Nothing beats good weather, good food and great company. And I had all three. In Rome. Correction: I had all four. After a long and beautiful morning drive, I asked the Js if we could kindly stop for a coffee and cornetto…yet again…to which they agreed. You see, the designated driver and his passenger (to his right) needed a coffee fix there and then. I, on the other hand, did not necessarily need one, but I wanted something sweet anyway. Obviously! When the coffee break was over (alas) we went for a short walk, after which J2 drove us to Monte Tuscolo. I soaked up the view, and something magical happened…my Italian came back…well, a teeny tiny bit of it at least! Some locals who loved the place as much as I did sat next to me and asked me about my sketch. I found myself trying to speak a few words here and there. Nothing special but I was happy. It felt good. (All those hours watching Montalbano certainly paid off. Well that’s not exactly Roman…mah!)



What felt even better was lunch, of course, at Hosteria San Rocco in Frascati. After some antipasti, which were good but somewhat overpriced, we ordered fresh pasta alla gricia and the classic cacio e pepe. These did not disappoint. I braced myself for the saltiness of the guanciale (not pancetta as loads of Italian bloggers rightly cannot stress enough) but it was simple food at it’s best I thought. The boys just wanted their coffee. I had Tiramisù, which is not typically from the region, but it was either that or fruit, so the choice was clear. I can never get over how good the coffee is in Italy. One of the first things my bro-in-law told me was this: “You can never, ever, go wrong with the coffee here.” Right he was. And with such cute coffee cups how can we ever? Guess which one I picked…


Arrivederci Roma. Hopefully that was not un addio

Rob x

Rome…the first part.


As I write this, the sky is grey. Surely not great when I’m trying my best to write about Rome. But there’s nothing like the present to go back once again to that amazing place. Though I must admit that watching Two Greedy Italians last night gave me the final nudge. (What I thought of the programme is another thing but there’s no doubt that Carluccio and Contaldo know their food.) I have never been to Italy before. Not that going to Rome, once, is enough! That’s not what I mean. But it’s a start. It’s a great start…

Saying that there’s loads to see and do (and eat of course) is an understatement. I don’t even know where to begin. After three exhausting weeks in Malta (which was partially another culinary adventure by itself) we landed in Fiumicino early next morning. I was tired. No-sleep-on-the-plane-dead. That meant that all I wanted was thirty minutes of peace, but our taxi driver (such a nice man, seriously) was a huge fan of Amy Winehouse and that-a little bit of quiet time was a no-no-no. But still, I did enjoy the chaotic entry into the city. Listening to some Italian was also somewhat surreal.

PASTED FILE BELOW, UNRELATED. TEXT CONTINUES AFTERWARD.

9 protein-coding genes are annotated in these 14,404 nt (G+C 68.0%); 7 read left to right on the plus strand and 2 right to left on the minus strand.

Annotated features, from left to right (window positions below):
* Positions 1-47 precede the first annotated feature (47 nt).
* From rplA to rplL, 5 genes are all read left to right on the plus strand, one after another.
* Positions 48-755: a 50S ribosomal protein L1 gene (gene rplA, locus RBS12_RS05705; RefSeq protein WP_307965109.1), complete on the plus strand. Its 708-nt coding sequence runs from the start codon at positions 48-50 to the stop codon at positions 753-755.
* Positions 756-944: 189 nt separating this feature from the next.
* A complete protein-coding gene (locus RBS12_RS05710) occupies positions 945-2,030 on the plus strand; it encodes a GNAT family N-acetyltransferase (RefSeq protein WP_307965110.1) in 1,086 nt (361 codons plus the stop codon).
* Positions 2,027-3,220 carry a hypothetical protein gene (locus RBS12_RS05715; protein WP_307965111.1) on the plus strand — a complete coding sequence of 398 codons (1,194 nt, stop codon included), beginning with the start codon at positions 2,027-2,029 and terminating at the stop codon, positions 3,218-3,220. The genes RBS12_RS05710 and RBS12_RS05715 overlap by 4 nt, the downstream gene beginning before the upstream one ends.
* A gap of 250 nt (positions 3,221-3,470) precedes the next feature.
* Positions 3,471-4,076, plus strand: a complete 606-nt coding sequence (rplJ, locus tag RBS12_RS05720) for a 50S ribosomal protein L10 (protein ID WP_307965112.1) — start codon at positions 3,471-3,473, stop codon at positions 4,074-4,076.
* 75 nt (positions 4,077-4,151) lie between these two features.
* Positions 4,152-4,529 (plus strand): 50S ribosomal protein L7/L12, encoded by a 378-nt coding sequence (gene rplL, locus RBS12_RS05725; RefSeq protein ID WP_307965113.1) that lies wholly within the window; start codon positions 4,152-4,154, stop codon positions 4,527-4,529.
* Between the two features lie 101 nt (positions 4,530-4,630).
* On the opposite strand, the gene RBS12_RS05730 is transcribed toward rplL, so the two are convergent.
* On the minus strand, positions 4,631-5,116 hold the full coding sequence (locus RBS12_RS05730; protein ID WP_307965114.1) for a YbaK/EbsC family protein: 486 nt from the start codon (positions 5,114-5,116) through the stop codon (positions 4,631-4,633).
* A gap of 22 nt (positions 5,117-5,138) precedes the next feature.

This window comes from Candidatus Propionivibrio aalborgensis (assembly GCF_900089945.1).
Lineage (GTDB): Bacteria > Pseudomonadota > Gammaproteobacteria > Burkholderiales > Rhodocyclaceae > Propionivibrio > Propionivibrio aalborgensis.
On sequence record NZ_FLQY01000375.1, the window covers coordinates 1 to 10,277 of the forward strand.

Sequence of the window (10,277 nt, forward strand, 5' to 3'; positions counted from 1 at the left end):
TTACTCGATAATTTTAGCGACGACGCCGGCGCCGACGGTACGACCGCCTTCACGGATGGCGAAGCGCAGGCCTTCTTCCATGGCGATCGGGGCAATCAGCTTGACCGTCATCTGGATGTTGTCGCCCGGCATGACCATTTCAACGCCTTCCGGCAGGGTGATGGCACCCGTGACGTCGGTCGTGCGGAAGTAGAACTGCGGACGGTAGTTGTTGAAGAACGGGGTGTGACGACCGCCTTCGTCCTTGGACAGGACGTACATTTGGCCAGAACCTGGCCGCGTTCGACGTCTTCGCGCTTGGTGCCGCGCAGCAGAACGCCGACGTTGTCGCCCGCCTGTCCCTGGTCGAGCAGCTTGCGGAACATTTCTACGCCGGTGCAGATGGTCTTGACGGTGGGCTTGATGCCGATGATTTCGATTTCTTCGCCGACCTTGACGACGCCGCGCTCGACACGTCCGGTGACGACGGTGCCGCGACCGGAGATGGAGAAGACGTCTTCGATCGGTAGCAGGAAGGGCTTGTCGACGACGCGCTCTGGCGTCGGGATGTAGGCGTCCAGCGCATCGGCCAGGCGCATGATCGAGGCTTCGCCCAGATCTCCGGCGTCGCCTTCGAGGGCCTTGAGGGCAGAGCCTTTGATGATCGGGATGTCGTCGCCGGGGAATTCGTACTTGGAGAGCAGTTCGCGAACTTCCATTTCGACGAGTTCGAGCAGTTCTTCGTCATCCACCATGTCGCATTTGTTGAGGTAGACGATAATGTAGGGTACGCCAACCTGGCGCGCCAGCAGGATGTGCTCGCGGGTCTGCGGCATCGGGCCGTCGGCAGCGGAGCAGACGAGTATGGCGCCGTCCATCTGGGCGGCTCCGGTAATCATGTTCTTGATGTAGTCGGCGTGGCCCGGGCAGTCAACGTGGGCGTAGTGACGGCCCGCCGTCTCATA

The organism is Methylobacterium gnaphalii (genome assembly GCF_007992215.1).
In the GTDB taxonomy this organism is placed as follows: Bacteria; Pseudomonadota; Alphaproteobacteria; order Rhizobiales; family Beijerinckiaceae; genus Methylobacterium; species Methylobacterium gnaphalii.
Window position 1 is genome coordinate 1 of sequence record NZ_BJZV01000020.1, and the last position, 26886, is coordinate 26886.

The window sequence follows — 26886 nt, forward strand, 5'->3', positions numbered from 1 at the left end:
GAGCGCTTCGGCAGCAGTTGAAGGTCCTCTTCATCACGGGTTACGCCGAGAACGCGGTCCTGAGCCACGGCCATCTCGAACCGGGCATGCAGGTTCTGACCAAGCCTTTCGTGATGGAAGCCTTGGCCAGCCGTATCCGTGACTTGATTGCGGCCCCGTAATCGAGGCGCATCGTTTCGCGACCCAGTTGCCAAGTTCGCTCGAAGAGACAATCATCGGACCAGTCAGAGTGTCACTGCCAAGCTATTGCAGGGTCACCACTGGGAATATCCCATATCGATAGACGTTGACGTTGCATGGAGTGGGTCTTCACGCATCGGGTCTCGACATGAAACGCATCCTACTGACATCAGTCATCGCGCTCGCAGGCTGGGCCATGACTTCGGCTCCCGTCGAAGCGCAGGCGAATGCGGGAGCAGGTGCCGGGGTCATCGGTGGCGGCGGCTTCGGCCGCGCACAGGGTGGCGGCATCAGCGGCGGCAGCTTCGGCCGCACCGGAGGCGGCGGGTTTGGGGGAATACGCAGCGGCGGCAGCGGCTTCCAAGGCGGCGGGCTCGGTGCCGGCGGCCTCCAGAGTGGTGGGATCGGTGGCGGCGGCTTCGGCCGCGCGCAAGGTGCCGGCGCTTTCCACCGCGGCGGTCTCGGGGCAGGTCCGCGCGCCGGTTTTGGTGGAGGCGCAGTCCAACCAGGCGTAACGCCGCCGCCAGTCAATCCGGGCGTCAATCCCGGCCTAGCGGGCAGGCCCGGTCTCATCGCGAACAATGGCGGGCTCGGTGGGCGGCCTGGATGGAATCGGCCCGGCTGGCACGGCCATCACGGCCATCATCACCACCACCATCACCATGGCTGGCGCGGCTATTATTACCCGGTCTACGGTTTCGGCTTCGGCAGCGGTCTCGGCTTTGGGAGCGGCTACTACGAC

It was a whirlwind holiday from the very start. First stop: Fontana di Trevi. We were ambushed. I never saw so many people crammed into one tiny piazza! But what a piazza! After taking the compulsory snap shots my bro-in-law, who was kindly leading this quasi-gastro-tour of three, took us to L’Antico Forno, a charming little bakery and everything-in-between place. Everybody stops there on the way back and forth to other sights; it’s practically two seconds away from the fountain. The lady at the bakery counter saw me eyeing the pastries and asked me what I wanted. What I wanted? One of each please. I could have walked out of there with cinque cornetti (alla crema or al cioccolato didn’t matter). Thank God my Italian was not so fluent or I would have! J & J (like the A-team) had to drag me out of there. We had just arrived and I wanted to buy the whole shop. J2 (in case you’re wondering, he’s my brother-in-law) reassured me that L’Antico Forno was not going to relocate any time soon and also there were other pasticcerie in Rome. J (my lovely hubby, no intro needed, you know the guy) who knows me well promised me we would return. OK. Done deal. Move on. (That’s what he really wanted to say.) I, on the other hand, could feel the pain.

So we already established that if we walked towards the Fountain there would be a slice of Heaven. What I didn’t know yet was that if we headed the other side of the street there would be another slice of Heaven. Three days…three whole days went by before we went to Antico Caffè Castellino (the word antico featured yet again), not for pastries first, but for bus tickets. Nice. We were in such a hurry, we didn’t stop for something al banco. But with *that* Wednesday being a day off for all, there was not a bus to be seen, not even some sort of shuttle that would take you to the Vatican. The only big car that was not diverted was the President’s, we think…we didn’t even see him wave. Some German tourists asked one bemused Carabiniere about the buses. He said that they will come but frankly he seemed knowledgeable and clueless at the same time. If the Carabiniere said so then the bus will definitely be there…well…not? (I could not see why we couldn’t have due cappuccini and due cornetti at the bar.) Instead we walked to another bus stop and relaxed. You see, there’s no need to panic in Rome. You start learning to take life as it comes. The general attitude is if-you-missa-de-bus-you-missa-de-bus kind of thing, so you’re set for the rest of your holiday. Don’t order a cappuccino after lunch though. That can get you into trouble…


Rob x